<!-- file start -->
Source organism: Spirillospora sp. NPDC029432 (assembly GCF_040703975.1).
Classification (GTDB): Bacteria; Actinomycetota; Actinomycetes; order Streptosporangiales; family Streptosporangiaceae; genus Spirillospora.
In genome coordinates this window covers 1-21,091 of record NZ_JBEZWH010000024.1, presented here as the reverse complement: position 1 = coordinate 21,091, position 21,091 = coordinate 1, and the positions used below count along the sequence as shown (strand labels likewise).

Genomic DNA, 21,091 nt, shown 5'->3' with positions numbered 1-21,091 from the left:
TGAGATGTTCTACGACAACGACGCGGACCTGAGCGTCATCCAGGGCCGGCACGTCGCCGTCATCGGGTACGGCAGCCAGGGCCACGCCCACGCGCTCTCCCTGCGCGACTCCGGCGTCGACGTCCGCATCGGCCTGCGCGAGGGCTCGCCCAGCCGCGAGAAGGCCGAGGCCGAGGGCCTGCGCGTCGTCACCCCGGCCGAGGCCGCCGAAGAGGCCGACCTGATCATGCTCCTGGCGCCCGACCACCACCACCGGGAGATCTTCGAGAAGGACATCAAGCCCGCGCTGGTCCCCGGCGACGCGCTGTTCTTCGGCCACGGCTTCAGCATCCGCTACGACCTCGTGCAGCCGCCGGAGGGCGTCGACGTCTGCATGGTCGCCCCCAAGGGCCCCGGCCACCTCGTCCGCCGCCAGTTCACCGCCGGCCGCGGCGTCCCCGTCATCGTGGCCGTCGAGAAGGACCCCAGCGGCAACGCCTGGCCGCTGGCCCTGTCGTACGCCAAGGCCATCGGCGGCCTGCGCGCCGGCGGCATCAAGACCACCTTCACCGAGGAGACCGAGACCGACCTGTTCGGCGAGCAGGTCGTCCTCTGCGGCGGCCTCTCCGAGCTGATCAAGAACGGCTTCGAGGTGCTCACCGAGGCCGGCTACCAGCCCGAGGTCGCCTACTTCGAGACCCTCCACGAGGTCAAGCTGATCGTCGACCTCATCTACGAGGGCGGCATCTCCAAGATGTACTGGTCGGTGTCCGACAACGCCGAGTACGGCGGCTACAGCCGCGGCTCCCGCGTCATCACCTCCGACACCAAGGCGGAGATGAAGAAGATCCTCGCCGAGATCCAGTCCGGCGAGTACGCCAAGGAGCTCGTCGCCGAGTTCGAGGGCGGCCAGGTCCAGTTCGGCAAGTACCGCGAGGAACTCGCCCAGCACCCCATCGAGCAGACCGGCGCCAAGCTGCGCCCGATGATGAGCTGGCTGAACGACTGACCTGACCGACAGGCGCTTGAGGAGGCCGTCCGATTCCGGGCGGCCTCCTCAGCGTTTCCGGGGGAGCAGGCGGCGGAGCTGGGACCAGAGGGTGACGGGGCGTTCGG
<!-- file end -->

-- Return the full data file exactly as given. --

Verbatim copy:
Source organism: Spirillospora sp. NPDC029432 (assembly GCF_040703975.1).
Classification (GTDB): Bacteria; Actinomycetota; Actinomycetes; order Streptosporangiales; family Streptosporangiaceae; genus Spirillospora.
In genome coordinates this window covers 1-21,091 of record NZ_JBEZWH010000024.1, presented here as the reverse complement: position 1 = coordinate 21,091, position 21,091 = coordinate 1, and the positions used below count along the sequence as shown (strand labels likewise).

Genomic DNA, 21,091 nt, shown 5'->3' with positions numbered 1-21,091 from the left:
TGAGATGTTCTACGACAACGACGCGGACCTGAGCGTCATCCAGGGCCGGCACGTCGCCGTCATCGGGTACGGCAGCCAGGGCCACGCCCACGCGCTCTCCCTGCGCGACTCCGGCGTCGACGTCCGCATCGGCCTGCGCGAGGGCTCGCCCAGCCGCGAGAAGGCCGAGGCCGAGGGCCTGCGCGTCGTCACCCCGGCCGAGGCCGCCGAAGAGGCCGACCTGATCATGCTCCTGGCGCCCGACCACCACCACCGGGAGATCTTCGAGAAGGACATCAAGCCCGCGCTGGTCCCCGGCGACGCGCTGTTCTTCGGCCACGGCTTCAGCATCCGCTACGACCTCGTGCAGCCGCCGGAGGGCGTCGACGTCTGCATGGTCGCCCCCAAGGGCCCCGGCCACCTCGTCCGCCGCCAGTTCACCGCCGGCCGCGGCGTCCCCGTCATCGTGGCCGTCGAGAAGGACCCCAGCGGCAACGCCTGGCCGCTGGCCCTGTCGTACGCCAAGGCCATCGGCGGCCTGCGCGCCGGCGGCATCAAGACCACCTTCACCGAGGAGACCGAGACCGACCTGTTCGGCGAGCAGGTCGTCCTCTGCGGCGGCCTCTCCGAGCTGATCAAGAACGGCTTCGAGGTGCTCACCGAGGCCGGCTACCAGCCCGAGGTCGCCTACTTCGAGACCCTCCACGAGGTCAAGCTGATCGTCGACCTCATCTACGAGGGCGGCATCTCCAAGATGTACTGGTCGGTGTCCGACAACGCCGAGTACGGCGGCTACAGCCGCGGCTCCCGCGTCATCACCTCCGACACCAAGGCGGAGATGAAGAAGATCCTCGCCGAGATCCAGTCCGGCGAGTACGCCAAGGAGCTCGTCGCCGAGTTCGAGGGCGGCCAGGTCCAGTTCGGCAAGTACCGCGAGGAACTCGCCCAGCACCCCATCGAGCAGACCGGCGCCAAGCTGCGCCCGATGATGAGCTGGCTGAACGACTGACCTGACCGACAGGCGCTTGAGGAGGCCGTCCGATTCCGGGCGGCCTCCTCAGCGTTTCCGGGGGAGCAGGCGGCGGAGCTGGGACCAGAGGGTGACGGGGCGTTCGG